Velvet Banana, Part One: The Coup d'etat of 2000
by Jack Rabbit
Two: The Era of Good Stealings
Three: An Attack on Freedom
Four: The Velvet Dictator
This is America, not a banana republic.
In banana republics, dictators often come to power through
a coup d'etat in which the previous government is deposed.
This usually involves the army sending tanks into the streets
of the capital and aiming their barrels either at the presidential
palace or the legislative house and declaring the strongman
of the junta to be the new president. Afterwards, the new
president calls elections in which he is a candidate; assuming
that there is a strong opposition candidate who has not been
assassinated or fled into exile, this election is quite likely
to be rigged. Thus does the president stay in power.
Once in a great while, there is a coup - not necessarily
in a banana republic - that is executed successfully without
violence or threat or violence, for example the fall of the
Communist government in Czechoslovakia in 1989. This phenomenon
is called a velvet coup.
The US presidential election of 2000 came down to one state:
Florida. On election night, the networks on the basis of exit
polling first called the state a narrow win for Gore, then
called it for Bush, then said it was too close to call. The
election was not settled for 36 days and was settled for Bush
in a manner that has left a bad taste in the mouths of many
who voted for Gore.
Some would say that this election has not yet been settled.
When the US Supreme Court halted the recount process on December
12 in a ruling that gave the White House to Bush, a consortium
of news organizations hired the National Opinion Research
Center (NORC) to conduct a thorough recount of all disputed
ballots in the state of Florida to determine under several
different scenarios and criteria of counting the ballot who
would have won had such a recount taken place. Last week,
the results were released and the winner is: well, in some
scenarios Bush won and in others Gore won.
About two weeks before the release of the NORC recount, New
York-based investigative journalist Greg Palast, who did extensive
research into the Florida election, predicted that the recount
would "seem conflicting and useless." It appears that Mr.
Palast is right.
However, there is more wrong with the election of 2000 conducted
in Florida than the NORC recount could reveal. NORC shows
that Gore would have won a statewide recount by a only few
dozen votes out of six million cast, but that Bush would have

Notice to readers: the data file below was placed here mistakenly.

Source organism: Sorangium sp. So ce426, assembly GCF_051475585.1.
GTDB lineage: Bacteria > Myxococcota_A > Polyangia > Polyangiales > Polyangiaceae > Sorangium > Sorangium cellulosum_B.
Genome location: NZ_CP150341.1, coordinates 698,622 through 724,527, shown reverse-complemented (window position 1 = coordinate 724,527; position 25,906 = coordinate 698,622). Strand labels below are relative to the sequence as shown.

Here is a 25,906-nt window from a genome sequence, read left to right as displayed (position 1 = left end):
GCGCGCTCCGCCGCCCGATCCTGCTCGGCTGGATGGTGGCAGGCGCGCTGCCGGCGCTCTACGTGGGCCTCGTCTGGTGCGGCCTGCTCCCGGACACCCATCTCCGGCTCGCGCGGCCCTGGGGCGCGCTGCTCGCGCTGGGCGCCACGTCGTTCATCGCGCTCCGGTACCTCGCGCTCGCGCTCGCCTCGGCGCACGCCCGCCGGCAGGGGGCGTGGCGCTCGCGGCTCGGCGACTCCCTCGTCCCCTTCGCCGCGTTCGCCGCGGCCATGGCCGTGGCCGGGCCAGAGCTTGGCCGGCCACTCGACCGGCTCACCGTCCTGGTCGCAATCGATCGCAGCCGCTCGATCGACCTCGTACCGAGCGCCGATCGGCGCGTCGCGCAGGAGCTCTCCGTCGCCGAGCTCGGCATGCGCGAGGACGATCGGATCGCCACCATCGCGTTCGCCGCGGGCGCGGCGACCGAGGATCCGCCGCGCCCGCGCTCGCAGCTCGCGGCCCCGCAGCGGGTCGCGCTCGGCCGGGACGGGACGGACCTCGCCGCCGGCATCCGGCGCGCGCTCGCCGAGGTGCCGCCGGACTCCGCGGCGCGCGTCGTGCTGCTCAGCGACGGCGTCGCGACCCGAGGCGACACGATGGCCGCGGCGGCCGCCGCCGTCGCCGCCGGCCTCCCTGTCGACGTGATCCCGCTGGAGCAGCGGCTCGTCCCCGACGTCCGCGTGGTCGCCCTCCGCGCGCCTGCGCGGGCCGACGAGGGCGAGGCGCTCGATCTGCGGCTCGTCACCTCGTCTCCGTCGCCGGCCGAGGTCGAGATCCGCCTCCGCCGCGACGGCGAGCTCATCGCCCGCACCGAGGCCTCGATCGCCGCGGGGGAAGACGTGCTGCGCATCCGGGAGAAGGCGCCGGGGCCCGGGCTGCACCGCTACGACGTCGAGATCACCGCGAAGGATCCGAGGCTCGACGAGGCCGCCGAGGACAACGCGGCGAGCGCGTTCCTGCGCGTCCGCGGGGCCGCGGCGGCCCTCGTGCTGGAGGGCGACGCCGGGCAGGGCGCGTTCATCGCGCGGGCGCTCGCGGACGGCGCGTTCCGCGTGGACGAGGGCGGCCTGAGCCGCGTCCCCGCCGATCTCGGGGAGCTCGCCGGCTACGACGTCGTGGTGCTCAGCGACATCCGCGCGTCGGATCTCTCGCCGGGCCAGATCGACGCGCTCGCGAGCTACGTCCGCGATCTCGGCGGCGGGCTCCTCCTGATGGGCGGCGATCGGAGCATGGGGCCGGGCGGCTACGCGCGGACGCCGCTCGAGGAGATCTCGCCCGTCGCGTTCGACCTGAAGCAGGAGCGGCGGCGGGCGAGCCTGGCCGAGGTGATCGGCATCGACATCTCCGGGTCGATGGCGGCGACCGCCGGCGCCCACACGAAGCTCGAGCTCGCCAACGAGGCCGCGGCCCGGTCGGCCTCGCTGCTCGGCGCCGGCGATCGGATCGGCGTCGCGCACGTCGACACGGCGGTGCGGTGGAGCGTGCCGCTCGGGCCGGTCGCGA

won by two to five hundred votes had the four-county recount
sought by Gore proceeded. However, even if NORC had showed
that Bush would have held on to his tainted three-digit victory
in all scenarios, the truth remains that the election was
stolen. Had the election been free and fair, Al Gore would
today be the President of the United States and his margin
of victory would most likely have been sufficient to preclude
the need for a recount.
The election drama in Florida can be divided into pre-election
and post-election parts. Both parts of the drama show that
the Republicans planned and executed a banana republic-style
election theft with such agility that one would think that
Florida has been a third-world dictatorship under their rule
for decades. The post-election drama is the one that gets
the most attention, but the nefarious pre-election activities
of the Florida election officials are what made all the difference.
Nevertheless, it is helpful to give a broad overview of the
facts of the post-election fiasco in which Gore nearly upset
the Republicans' plans in spite of all their craft and care.
Those dedicated to the principles of democratic government
are rightly offended by the Republicans' post-election strategy.
With the final tally within the statistical margin of error,
Gore asked for a recount. However, Florida election laws being
what they were last year (they have been revised this year),
Gore chose to ask for a recount in just four counties, all
of which had documented problems on election day and all of
which have a history of voting more heavily Democratic than
the state as a whole.
The Republicans screamed foul and said it was unfair that
Gore should be able to pick and choose what counties should
be recounted. Secretary of State Katherine Harris, the chief
elections officer for the state of Florida, imposed a strict